South African Peripatopsids status

There are three species listed on the IUCN Red List 2006 (1); the white cave velvet worm (P. alba) and the Knysna velvet worm (P. clavigera) are classified as Vulnerable (VU), and Lion’s Hill velvet worm (P. leonina) is classified as Critically Endangered (CR). Two further species not listed by the IUCN Red List are known – P. moseleyi and P. capensis (3).


South African Peripatopsids threats

Peripatopsis species are endangered by a wide range of threats. The white cave velvet worm (P. alba) is threatened by over collection for research purposes, trampling by cavers, and increased air pollution in the caves. The Knysna velvet worm (P. clavigera) has suffered from habitat loss and degradation, with the areas in which it occurs having undergone extensive development, involving the construction of upmarket housing complexes, tourist facilities and roads, particularly over the last 10 to 20 years. There is considerable concern for the future of this species since its range is one of the prime tourism spots in the country and South Africa’s tourism industry is continuing to grow. Several of the Knysna forests are also sustainably logged, and alien plant invasion has been a problem, with exotic plantations surrounding the remaining forests. Lion’s Hill velvet worm (P. leonina) has only been recorded in one small area and has not been collected since 1900. The habitat where it was found has undergone enormous changes in the last 100 years through the construction of houses and roads, development of recreational areas, the creation of exotic plantations, and massive increases in the levels of air pollution. It may be that this species is already extinct (1).


South African Peripatopsids conservation

Permits are required by a national conservation agency to collect wild fauna, and certain localities, such as Tsitsikamma where the Knysna velvet worm (P. clavigera) is found, are formerly protected. It has been advocated that access to caves should be prohibited or limited to help conserve the white cave velvet worm (P. alba) (1). It would be a tremendous shame if these species of enormous scientific intrigue and important evolutionary clues should disappear from the wild forever. Sadly, it may already be too late for Lion’s Hill velvet worm (P. leonina).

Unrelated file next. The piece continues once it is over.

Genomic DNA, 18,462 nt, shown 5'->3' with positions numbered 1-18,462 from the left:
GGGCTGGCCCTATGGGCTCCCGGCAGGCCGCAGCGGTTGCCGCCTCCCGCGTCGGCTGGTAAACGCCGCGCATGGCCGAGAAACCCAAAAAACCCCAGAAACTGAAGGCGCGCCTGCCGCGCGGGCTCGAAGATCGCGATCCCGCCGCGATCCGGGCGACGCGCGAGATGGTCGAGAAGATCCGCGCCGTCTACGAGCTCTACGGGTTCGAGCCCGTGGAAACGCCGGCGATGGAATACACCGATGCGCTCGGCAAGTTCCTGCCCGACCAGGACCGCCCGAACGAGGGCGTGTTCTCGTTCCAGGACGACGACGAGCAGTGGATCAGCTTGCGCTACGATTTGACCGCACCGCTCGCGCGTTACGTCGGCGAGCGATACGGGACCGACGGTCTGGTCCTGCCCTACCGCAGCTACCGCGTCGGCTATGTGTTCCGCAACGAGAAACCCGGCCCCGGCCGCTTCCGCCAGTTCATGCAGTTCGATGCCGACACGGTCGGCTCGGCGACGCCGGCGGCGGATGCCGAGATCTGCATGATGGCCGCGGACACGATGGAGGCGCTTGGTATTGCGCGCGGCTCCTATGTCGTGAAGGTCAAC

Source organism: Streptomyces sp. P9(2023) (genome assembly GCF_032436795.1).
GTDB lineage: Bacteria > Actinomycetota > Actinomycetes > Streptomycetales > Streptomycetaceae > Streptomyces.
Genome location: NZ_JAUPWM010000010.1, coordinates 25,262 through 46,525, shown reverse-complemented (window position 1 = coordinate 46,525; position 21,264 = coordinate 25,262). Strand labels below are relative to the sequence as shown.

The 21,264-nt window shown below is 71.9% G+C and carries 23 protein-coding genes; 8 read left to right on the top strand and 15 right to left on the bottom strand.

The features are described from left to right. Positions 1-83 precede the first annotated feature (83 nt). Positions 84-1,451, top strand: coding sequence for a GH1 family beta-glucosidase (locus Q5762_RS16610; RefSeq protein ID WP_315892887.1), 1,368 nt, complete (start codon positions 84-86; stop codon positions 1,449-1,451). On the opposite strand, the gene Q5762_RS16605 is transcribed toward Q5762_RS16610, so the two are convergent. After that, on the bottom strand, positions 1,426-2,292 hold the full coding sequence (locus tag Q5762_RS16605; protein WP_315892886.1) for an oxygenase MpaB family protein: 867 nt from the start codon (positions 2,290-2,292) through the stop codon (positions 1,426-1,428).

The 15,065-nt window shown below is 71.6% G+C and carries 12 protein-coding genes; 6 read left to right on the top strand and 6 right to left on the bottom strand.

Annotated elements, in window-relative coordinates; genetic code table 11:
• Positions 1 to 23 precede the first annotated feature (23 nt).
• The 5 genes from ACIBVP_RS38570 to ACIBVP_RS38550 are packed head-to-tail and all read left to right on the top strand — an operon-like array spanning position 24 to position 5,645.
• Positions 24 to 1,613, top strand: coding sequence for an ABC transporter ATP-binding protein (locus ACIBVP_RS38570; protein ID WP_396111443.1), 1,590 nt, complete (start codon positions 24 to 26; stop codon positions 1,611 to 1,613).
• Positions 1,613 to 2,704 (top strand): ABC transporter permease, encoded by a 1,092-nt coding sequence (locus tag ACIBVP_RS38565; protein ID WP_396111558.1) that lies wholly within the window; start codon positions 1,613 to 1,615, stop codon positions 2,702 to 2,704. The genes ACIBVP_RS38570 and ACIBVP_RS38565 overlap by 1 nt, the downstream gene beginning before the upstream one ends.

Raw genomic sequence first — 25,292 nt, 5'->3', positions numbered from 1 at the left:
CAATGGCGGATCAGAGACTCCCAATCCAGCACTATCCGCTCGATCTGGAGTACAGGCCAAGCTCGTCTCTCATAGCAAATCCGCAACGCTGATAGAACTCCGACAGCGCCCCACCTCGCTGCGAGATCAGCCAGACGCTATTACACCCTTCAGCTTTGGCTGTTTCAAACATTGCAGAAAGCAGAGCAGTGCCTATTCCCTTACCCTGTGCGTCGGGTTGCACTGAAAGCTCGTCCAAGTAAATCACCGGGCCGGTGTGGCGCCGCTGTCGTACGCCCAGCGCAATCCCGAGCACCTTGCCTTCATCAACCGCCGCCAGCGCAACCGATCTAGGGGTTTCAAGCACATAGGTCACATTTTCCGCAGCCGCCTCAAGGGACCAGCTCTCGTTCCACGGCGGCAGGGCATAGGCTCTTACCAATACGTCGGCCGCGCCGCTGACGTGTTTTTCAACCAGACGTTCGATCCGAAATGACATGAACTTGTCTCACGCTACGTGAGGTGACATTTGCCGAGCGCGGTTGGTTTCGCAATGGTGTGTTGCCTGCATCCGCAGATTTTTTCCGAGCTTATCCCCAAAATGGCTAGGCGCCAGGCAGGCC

Find out more

For more information on South African Peripatopsids see:

IUCN Red List:

For more information on conservation in South Africa, see:



Authenticated (26/07/2006) by Dr. Michelle Hamer, Co-ordinator of the Inland Invertebrate Initiative, and member of the IUCN/SSC Southern African Working Group for Invertebrates.



The area of high altitudes on the mountains of Africa.
The scrubland characteristic of the Western Cape area of South Africa, consisting of bushes resembling heaths with hard leaves.
Active at night.
Any minute conical surface projection.


  1. IUCN Red List (May, 2006)
  2. Australian Museum Online: Velvet Worms (March, 2006)
  3. UNEP-WCMC (March, 2006)
  4. Conservation International: Centre for Applied Biodiversity Science (March, 2006)
  5. University of California: Museum of Paleontology (March, 2006)
  6. Animals: The animal information centre (March, 2006)
  7. Inland Invertebrate Initiative: Database of Threatened Invertebrates of South Africa (March, 2006)

Image credit

Velvet worm, Peripatopsis sp.  
Velvet worm, Peripatopsis sp.

© Anthony Bannister /